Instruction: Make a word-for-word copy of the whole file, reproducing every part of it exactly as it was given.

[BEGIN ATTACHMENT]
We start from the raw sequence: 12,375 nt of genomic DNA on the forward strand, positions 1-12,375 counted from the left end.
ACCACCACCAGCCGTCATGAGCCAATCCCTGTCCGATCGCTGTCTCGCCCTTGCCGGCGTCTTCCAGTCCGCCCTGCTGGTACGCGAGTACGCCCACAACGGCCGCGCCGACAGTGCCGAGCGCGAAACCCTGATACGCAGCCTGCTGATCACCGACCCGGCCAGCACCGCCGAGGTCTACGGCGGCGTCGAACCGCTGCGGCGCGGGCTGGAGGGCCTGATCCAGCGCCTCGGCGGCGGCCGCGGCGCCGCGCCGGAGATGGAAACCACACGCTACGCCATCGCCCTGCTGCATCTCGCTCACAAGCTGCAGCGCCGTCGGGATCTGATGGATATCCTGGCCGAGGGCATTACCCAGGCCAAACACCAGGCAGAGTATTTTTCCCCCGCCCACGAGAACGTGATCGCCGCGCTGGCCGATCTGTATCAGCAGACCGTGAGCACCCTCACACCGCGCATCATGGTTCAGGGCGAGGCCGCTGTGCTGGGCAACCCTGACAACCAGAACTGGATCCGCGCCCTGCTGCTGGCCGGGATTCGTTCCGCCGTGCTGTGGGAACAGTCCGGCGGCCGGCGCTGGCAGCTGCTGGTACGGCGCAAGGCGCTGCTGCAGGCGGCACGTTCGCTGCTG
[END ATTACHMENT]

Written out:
We start from the raw sequence: 12,375 nt of genomic DNA on the forward strand, positions 1-12,375 counted from the left end.
ACCACCACCAGCCGTCATGAGCCAATCCCTGTCCGATCGCTGTCTCGCCCTTGCCGGCGTCTTCCAGTCCGCCCTGCTGGTACGCGAGTACGCCCACAACGGCCGCGCCGACAGTGCCGAGCGCGAAACCCTGATACGCAGCCTGCTGATCACCGACCCGGCCAGCACCGCCGAGGTCTACGGCGGCGTCGAACCGCTGCGGCGCGGGCTGGAGGGCCTGATCCAGCGCCTCGGCGGCGGCCGCGGCGCCGCGCCGGAGATGGAAACCACACGCTACGCCATCGCCCTGCTGCATCTCGCTCACAAGCTGCAGCGCCGTCGGGATCTGATGGATATCCTGGCCGAGGGCATTACCCAGGCCAAACACCAGGCAGAGTATTTTTCCCCCGCCCACGAGAACGTGATCGCCGCGCTGGCCGATCTGTATCAGCAGACCGTGAGCACCCTCACACCGCGCATCATGGTTCAGGGCGAGGCCGCTGTGCTGGGCAACCCTGACAACCAGAACTGGATCCGCGCCCTGCTGCTGGCCGGGATTCGTTCCGCCGTGCTGTGGGAACAGTCCGGCGGCCGGCGCTGGCAGCTGCTGGTACGGCGCAAGGCGCTGCTGCAGGCGGCACGTTCGCTGCTG